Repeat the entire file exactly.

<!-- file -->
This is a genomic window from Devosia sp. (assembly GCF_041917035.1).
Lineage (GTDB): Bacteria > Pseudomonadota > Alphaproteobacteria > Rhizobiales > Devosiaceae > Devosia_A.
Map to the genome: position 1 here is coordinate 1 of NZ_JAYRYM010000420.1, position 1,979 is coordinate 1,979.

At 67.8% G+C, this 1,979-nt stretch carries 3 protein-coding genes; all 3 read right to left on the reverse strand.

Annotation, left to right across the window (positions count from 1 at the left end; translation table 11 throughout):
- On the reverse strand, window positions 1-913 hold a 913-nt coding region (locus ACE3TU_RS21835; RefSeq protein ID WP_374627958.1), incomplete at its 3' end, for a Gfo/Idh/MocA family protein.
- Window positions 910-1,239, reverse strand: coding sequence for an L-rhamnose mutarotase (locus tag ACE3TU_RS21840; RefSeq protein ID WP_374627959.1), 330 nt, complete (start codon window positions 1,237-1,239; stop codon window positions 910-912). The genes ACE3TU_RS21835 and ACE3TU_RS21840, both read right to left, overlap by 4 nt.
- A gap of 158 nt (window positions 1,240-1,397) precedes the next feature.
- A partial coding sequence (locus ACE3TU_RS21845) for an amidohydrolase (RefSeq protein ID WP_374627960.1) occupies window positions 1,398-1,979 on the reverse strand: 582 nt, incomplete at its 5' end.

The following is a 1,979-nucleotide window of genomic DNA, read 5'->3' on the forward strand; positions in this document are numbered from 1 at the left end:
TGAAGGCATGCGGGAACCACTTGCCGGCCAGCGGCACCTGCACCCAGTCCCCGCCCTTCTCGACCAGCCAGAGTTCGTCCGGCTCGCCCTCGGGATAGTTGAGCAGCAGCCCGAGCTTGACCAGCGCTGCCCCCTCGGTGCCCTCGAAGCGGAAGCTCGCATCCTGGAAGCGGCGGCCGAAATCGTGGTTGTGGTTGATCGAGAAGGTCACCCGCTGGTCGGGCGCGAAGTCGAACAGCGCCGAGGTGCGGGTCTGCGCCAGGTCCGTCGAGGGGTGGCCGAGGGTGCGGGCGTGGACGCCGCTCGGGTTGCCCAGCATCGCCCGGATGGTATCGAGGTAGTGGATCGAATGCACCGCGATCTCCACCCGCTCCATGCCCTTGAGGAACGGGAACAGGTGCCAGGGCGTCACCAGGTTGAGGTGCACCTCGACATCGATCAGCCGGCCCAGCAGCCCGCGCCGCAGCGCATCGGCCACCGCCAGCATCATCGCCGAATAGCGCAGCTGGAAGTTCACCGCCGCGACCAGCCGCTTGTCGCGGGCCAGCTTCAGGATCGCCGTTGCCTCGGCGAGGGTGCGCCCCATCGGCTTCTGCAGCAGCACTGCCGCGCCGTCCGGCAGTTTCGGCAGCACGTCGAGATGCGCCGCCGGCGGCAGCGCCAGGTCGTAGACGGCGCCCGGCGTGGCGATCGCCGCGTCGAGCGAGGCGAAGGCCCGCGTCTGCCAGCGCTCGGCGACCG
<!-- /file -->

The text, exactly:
This is a genomic window from Devosia sp. (assembly GCF_041917035.1).
Lineage (GTDB): Bacteria > Pseudomonadota > Alphaproteobacteria > Rhizobiales > Devosiaceae > Devosia_A.
Map to the genome: position 1 here is coordinate 1 of NZ_JAYRYM010000420.1, position 1,979 is coordinate 1,979.

At 67.8% G+C, this 1,979-nt stretch carries 3 protein-coding genes; all 3 read right to left on the reverse strand.

Annotation, left to right across the window (positions count from 1 at the left end; translation table 11 throughout):
- On the reverse strand, window positions 1-913 hold a 913-nt coding region (locus ACE3TU_RS21835; RefSeq protein ID WP_374627958.1), incomplete at its 3' end, for a Gfo/Idh/MocA family protein.
- Window positions 910-1,239, reverse strand: coding sequence for an L-rhamnose mutarotase (locus tag ACE3TU_RS21840; RefSeq protein ID WP_374627959.1), 330 nt, complete (start codon window positions 1,237-1,239; stop codon window positions 910-912). The genes ACE3TU_RS21835 and ACE3TU_RS21840, both read right to left, overlap by 4 nt.
- A gap of 158 nt (window positions 1,240-1,397) precedes the next feature.
- A partial coding sequence (locus ACE3TU_RS21845) for an amidohydrolase (RefSeq protein ID WP_374627960.1) occupies window positions 1,398-1,979 on the reverse strand: 582 nt, incomplete at its 5' end.

The following is a 1,979-nucleotide window of genomic DNA, read 5'->3' on the forward strand; positions in this document are numbered from 1 at the left end:
TGAAGGCATGCGGGAACCACTTGCCGGCCAGCGGCACCTGCACCCAGTCCCCGCCCTTCTCGACCAGCCAGAGTTCGTCCGGCTCGCCCTCGGGATAGTTGAGCAGCAGCCCGAGCTTGACCAGCGCTGCCCCCTCGGTGCCCTCGAAGCGGAAGCTCGCATCCTGGAAGCGGCGGCCGAAATCGTGGTTGTGGTTGATCGAGAAGGTCACCCGCTGGTCGGGCGCGAAGTCGAACAGCGCCGAGGTGCGGGTCTGCGCCAGGTCCGTCGAGGGGTGGCCGAGGGTGCGGGCGTGGACGCCGCTCGGGTTGCCCAGCATCGCCCGGATGGTATCGAGGTAGTGGATCGAATGCACCGCGATCTCCACCCGCTCCATGCCCTTGAGGAACGGGAACAGGTGCCAGGGCGTCACCAGGTTGAGGTGCACCTCGACATCGATCAGCCGGCCCAGCAGCCCGCGCCGCAGCGCATCGGCCACCGCCAGCATCATCGCCGAATAGCGCAGCTGGAAGTTCACCGCCGCGACCAGCCGCTTGTCGCGGGCCAGCTTCAGGATCGCCGTTGCCTCGGCGAGGGTGCGCCCCATCGGCTTCTGCAGCAGCACTGCCGCGCCGTCCGGCAGTTTCGGCAGCACGTCGAGATGCGCCGCCGGCGGCAGCGCCAGGTCGTAGACGGCGCCCGGCGTGGCGATCGCCGCGTCGAGCGAGGCGAAGGCCCGCGTCTGCCAGCGCTCGGCGACCG